5 Things To Do Right Now To Deal With No-Shows

By: Blink Lesson

No-shows can be the most frustrating part of running a lesson business. Really, any appointment-based business. You are sitting there, ready, and as the minutes tick by, you get more and more frustrated.

What can you do to deal with it? It's actually not that complex. Like most things in life, you need a plan that can be communicated, implemented, and evaluated.

Start Out Confident

Often, when starting out, teachers lack the confidence to set or enforce policies. This, of course, is completely natural. You've invested time and energy to get your lesson service or studio going, and you don't want to make people mad. You want good reviews and happy customers.

That attitude isn't all bad. When people start lining up for your lessons, you do have a lot more wiggle room, as far as what you expect from your students.

Still, people tend to put priority on appointments they think are a big deal. You have to set the tone from the beginning that having success with lessons requires showing up, and that your time is valuable. Be nice, be gracious, but be confident.

1) Deal With It

First off, the worst thing you can do is nothing. It's NOT bad customer service to hold your students accountable. Bad services would be if you're a jerk about it.

The best way to deal with no-shows is to do things to reduce them from happening in the first place. Rewind the tape and think about the attendance expectations you communicated from the beginning. If you didn't do anything, no worries. Now is a good time to start.

For new and existing students, make sure you have a clear and straightforward process of communicating expectations.

1)   Write a one-page attendance policy document, which includes cancels and no-shows. Use everyday language in it. Most people are not lawyers and may have trouble, or fall asleep, reading legalese. 

2)  Give this document to the student and or parent at their initial lesson, but don't just hand it to them. Highlight the main points. The point is that they show up, not just read the document.  Have them sign it.

3)   Lastly, their reality is your reality. Make sure they have a time slot each week that makes sense. Families, especially, are usually in a time crunch. If they have 5 minutes to get to your lesson from school it's probably not a good slot, even if they say it is.

2) Track Attendance

Make sure you are tracking your lesson studio's attendance stats. Some scheduling systems have reporting features that make this easy. If your scheduling system doesn't offer this, switch to Blink Lesson, which has this and many more features. Really, use Blink or something that has an attendance report.

Of course, you have to actually mark every lesson for the report to be accurate. Set a studio policy to mark each lesson as, "Complete" and so on at the end of the day.

Now, you don't need a system to know who the students that always miss are. You will remember them from your feelings of frustration. What you need the system for is to be systematic and logical about it. You might be surprised to find that some students, which you maybe love, have poor attendance.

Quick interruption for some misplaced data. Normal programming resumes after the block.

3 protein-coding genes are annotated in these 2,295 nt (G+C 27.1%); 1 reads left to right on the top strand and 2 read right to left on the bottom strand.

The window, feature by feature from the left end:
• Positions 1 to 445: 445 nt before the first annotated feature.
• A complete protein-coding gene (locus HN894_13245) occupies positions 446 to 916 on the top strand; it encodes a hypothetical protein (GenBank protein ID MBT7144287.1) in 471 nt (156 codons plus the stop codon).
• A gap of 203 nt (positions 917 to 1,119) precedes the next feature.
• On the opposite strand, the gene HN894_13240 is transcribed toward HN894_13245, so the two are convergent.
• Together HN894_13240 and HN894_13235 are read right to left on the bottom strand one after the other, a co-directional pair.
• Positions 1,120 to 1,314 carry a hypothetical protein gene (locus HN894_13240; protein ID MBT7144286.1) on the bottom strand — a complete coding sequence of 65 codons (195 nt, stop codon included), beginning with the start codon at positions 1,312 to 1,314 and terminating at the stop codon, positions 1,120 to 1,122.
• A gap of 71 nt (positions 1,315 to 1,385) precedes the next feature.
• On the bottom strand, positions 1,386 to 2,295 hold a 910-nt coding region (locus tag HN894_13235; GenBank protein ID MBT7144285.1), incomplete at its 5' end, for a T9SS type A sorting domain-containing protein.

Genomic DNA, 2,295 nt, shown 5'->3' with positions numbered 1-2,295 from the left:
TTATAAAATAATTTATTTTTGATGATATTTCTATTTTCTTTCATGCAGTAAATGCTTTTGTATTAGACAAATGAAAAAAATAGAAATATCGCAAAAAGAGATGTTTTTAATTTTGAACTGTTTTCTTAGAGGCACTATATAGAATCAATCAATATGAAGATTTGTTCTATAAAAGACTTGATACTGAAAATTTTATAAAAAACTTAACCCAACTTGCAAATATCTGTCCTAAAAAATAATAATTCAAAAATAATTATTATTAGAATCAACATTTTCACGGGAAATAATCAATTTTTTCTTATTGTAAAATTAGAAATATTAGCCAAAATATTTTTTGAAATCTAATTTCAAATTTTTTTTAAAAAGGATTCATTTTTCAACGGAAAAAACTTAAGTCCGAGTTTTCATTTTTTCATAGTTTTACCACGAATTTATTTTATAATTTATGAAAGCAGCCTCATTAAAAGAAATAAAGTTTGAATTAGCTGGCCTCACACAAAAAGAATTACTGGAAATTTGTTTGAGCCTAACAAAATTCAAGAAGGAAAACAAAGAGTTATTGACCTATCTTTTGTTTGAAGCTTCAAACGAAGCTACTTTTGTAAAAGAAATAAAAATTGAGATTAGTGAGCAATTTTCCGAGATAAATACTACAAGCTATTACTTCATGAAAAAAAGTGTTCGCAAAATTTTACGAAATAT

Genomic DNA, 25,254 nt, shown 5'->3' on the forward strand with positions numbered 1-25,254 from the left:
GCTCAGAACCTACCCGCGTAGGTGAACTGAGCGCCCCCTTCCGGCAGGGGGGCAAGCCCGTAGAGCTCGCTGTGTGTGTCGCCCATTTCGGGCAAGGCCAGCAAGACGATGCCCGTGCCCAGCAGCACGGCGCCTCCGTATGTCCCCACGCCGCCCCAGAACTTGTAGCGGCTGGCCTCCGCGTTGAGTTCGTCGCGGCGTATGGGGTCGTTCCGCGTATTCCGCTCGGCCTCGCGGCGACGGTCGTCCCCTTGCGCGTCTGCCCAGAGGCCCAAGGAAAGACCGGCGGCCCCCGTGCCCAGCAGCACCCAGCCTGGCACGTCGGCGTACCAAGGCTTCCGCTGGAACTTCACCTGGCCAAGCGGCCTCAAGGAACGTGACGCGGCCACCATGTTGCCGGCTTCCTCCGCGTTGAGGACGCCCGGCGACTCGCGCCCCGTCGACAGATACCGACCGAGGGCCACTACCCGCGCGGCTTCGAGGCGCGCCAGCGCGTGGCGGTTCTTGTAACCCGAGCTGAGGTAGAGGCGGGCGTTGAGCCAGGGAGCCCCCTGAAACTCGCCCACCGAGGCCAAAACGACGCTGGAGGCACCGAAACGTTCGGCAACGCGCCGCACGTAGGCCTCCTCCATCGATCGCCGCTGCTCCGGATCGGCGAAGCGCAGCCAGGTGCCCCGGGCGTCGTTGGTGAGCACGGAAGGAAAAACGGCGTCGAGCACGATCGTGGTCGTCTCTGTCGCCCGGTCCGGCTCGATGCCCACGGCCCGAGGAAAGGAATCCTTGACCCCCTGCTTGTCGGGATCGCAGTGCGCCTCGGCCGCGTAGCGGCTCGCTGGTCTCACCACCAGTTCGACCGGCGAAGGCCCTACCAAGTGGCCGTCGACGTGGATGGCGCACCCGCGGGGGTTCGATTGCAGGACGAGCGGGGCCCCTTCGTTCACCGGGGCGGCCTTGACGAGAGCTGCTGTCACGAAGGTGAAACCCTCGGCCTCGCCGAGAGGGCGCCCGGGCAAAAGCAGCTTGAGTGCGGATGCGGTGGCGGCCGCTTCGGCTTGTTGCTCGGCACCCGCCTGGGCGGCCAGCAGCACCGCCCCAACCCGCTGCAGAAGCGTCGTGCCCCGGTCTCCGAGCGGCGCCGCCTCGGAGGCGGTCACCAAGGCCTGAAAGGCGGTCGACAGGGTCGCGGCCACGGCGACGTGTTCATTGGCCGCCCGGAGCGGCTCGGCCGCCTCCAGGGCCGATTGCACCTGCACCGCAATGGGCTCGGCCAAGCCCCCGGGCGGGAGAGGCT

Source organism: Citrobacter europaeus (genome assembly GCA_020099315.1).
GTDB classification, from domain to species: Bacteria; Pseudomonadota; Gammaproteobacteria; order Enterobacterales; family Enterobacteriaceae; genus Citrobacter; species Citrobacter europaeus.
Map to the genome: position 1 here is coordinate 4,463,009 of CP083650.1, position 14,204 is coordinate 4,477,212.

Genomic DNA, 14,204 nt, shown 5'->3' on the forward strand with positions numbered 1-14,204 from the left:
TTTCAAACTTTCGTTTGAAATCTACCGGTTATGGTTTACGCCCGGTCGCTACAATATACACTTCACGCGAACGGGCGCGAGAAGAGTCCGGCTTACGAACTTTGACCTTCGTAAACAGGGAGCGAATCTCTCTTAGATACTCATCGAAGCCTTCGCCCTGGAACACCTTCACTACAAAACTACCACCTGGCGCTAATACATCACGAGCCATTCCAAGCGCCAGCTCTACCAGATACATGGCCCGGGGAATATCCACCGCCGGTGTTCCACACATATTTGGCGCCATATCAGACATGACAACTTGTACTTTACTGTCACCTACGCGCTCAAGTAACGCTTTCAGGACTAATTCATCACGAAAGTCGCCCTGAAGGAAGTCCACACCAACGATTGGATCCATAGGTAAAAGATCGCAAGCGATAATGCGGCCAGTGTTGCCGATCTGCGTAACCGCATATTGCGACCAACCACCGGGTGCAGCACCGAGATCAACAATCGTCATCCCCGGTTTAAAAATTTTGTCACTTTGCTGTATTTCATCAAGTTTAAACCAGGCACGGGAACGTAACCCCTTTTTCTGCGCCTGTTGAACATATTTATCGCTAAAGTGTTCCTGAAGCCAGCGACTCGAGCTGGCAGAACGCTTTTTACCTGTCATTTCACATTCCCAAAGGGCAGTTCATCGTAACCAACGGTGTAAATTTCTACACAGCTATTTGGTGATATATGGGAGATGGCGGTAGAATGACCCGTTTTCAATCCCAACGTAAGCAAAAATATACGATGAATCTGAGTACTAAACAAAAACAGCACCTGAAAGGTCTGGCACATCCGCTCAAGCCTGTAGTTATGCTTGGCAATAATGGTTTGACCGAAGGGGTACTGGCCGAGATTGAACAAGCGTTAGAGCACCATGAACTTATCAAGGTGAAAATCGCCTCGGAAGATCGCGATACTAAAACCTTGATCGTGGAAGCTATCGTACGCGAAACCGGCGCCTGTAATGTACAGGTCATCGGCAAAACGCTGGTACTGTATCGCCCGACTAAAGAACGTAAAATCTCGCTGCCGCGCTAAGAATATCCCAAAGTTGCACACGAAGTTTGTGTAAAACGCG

3) Automate Lesson Reminders

You probably do not schedule lessons in a paper planner anymore. Maybe you use iCal or Google, but hopefully not. You need a scheduling system designed for lesson businesses with reminders.

This system, like that found in Blink Lesson, should send text and email reminders. Using the "Calendar Invite" in Google calendar or iCal is not appropriate. Those are designed for peer-to-peer meetings. Plus, you have no idea if your student even uses an online calendar, and if they don't, you are out of luck.

The fact is, students and their parents want reminders. Studies have shown that confirmation emails and text messages are associated with higher customer satisfaction. Not only are automated reminders helpful —they'll make your students and teachers happier too!

4) Have Some Grace

Remember that things happen — if the student didn't show up once, but called later to apologize — there should be some understanding. Students and teachers need to understand that we don't confuse being good at something with being perfect at something. Remembering that we are human beings will go a long way toward modeling for our students how to respond when we make a mistake. It will help them treat our business with respect when there are issues or conflicts.  However ….

5) Don't Be Afraid to Let Students Go

It may be challenging, but don't be afraid to let students go. You're running a business, and you and your teachers must make a living. Even if they've prepaid, it's not going to work out long-term if they don't show up. You don't want your business depending on people paying for stuff they don't use, because soon they won't be paying for it.

When a student no-shows, that's time that you could be filling with another student who would appreciate your services more. If the student is a consistent no-show, then their life schedule is not ready to commit to learning how to play an instrument. The most important thing is to remember that this isn't personal—it's about protecting yourself and your livelihood as a business owner.